For financial advisor organizations, marketing is a great way to build relationships with prospective clients, showing them who you are and what kind of value you can offer, encouraging them to trust you with their hard-earned money.
But knowing you need a marketing plan and knowing how to build and execute one are two different things. In this blog post, we start with what not to do, breaking down five common marketing mistakes we typically see financial advisors make — and share with you what to do instead.
1. Not Having a Strategy
Marketing, done well, seems a little bit like magic. But the reality is every highly successful brand is built on serious marketing strategy. When you’re just “winging it,” that’s when you find yourself wasting resources with no insight into what’s working and what’s not.
Here are the key things you need to know to get started:
- When your brand reps are dispersed geographically (such as independent financial advisors under your brand’s umbrella), it’s important to preserve brand control and set marketers up for success by giving them easy access to up-to-date collateral and messaging.
- Your target audience is the heart of every piece of your marketing strategy—and each financial advisor needs to be able to tailor those strategies to their unique local audience’s needs.
- Design and messaging must be consistent across every channel. When digital and physical outreach is all part of one cohesive conversation, your audience becomes familiar with and starts to trust your brand.
- Ongoing analysis and adjustment are critical to success. Track campaign progress against key success metrics and, when you’re not hitting your goal numbers, reevaluate your strategy and make adjustments before investing further resources into something that’s clearly not working quite right (yet).
- Sustainable marketing can attract customers. Using digital asset management tools and print-on-demand, helps you save money, be green, and gives you an edge on your competitors. In fact, Forbes reports that millennials are becoming the most important consumer group, with buying power of $2.45 trillion, and Millennials care where they spend their money.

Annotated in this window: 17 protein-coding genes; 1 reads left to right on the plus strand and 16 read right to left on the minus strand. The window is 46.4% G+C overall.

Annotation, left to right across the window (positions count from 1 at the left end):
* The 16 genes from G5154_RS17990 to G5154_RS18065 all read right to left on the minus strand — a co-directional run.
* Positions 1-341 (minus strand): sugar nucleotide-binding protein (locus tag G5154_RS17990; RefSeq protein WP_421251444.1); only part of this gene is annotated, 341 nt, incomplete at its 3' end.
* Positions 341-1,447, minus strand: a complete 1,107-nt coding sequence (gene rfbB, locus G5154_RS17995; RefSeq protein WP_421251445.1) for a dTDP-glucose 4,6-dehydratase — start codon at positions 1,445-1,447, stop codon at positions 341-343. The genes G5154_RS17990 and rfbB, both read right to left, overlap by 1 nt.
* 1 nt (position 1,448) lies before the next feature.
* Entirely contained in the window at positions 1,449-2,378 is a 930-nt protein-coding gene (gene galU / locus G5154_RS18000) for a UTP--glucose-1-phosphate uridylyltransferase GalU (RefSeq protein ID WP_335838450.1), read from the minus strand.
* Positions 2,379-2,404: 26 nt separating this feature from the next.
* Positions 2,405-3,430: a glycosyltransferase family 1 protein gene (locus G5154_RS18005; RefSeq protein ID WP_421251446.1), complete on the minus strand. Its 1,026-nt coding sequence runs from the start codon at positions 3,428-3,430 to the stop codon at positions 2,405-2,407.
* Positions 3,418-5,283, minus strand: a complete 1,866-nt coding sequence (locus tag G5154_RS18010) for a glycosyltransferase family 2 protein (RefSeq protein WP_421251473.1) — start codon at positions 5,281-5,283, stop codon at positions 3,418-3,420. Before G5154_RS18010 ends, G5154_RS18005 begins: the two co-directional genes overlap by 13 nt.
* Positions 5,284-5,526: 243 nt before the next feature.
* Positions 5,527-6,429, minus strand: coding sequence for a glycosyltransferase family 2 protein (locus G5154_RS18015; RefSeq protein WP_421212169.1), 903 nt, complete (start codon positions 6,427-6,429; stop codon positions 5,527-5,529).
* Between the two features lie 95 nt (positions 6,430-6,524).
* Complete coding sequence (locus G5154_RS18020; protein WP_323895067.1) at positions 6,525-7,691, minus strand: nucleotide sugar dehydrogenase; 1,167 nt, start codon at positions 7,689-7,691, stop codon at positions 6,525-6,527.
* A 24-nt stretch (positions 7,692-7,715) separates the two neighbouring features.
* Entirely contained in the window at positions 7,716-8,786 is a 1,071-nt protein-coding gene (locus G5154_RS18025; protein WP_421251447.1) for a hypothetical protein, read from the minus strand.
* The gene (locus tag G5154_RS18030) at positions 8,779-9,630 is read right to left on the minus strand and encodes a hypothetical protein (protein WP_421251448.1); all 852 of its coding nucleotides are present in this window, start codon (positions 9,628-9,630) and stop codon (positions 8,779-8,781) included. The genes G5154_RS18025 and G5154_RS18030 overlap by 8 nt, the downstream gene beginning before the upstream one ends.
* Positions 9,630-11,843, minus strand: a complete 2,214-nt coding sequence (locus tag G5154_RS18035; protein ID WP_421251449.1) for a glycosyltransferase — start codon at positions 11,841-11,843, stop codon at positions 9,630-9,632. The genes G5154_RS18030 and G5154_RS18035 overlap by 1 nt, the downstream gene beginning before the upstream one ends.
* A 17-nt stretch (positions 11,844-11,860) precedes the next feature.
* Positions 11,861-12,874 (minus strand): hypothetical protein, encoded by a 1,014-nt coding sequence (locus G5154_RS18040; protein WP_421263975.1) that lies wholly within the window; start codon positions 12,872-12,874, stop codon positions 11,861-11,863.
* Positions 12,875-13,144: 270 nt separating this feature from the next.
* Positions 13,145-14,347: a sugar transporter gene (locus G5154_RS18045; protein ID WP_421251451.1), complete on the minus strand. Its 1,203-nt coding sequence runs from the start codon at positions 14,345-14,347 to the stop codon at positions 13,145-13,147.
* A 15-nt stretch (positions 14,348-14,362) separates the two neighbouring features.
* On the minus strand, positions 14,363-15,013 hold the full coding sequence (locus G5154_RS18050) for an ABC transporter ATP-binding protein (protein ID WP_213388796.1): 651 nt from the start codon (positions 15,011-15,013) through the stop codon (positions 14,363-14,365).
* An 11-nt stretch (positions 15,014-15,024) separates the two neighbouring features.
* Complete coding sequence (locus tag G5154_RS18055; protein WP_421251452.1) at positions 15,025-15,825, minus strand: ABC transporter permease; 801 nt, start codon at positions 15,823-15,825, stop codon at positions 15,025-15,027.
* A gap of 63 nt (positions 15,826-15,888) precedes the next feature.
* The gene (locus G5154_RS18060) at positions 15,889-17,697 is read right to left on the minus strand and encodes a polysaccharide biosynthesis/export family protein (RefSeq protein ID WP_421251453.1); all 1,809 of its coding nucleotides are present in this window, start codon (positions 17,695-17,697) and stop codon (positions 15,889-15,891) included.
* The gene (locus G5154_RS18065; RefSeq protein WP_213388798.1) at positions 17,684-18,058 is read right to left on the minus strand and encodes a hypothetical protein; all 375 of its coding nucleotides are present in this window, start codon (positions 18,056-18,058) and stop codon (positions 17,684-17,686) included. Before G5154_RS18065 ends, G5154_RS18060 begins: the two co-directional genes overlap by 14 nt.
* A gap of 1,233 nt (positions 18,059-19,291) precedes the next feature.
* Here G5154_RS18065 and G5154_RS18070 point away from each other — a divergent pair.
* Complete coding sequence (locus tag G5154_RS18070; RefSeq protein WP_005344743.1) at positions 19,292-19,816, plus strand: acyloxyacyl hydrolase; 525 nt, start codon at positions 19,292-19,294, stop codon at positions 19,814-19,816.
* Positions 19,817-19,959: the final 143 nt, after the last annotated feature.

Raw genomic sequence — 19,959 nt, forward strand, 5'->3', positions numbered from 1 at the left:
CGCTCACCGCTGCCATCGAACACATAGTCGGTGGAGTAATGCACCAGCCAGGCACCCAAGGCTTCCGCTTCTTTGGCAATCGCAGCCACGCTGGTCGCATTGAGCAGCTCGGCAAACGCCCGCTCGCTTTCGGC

2. Targeting a Too-Broad (or Too-Limited) Audience
Your customers should be at the heart of your brand identity and marketing strategy. Who are you serving, how can you help them achieve their financial goals, and how can you communicate that to them clearly and effectively? As far as identifying a target audience goes, there are two mistakes we often see financial advisors making.
The first is simply not identifying a target audience and instead trying to market to anybody and everybody. While this may seem like an intuitive choice, the reality is that, when you try to appeal to too many people, you end up watering down your brand identity, value proposition, and unique market position.
Potential customers can’t see what differentiates you from any other financial advisors on the market, so they can’t tell whether they’re the right fit for you. As a result, you end up missing out on great prospects and reeling in plenty that aren’t a good match.
The second mistake is targeting too narrow an audience. The stats vary from source to source, but an average lead conversion rate for the wealth management industry ranges from just under 1 percent to around 5 percent. If your messaging is too narrow to reach a pretty hefty pool of prospects, that comes out to a tiny number. So as you zero in on your niche, be sure it’s broad enough to be in demand.
For example, if you want to focus on clients in their early twenties going through significant life changes—marriage, birth of a child, etc.—that’s great, but consider carefully whether that pool is broad enough. With people getting married and having children later and later, are there very many early-twenty-somethings in that group? You might be better off expanding your target age range (or some other key characteristic).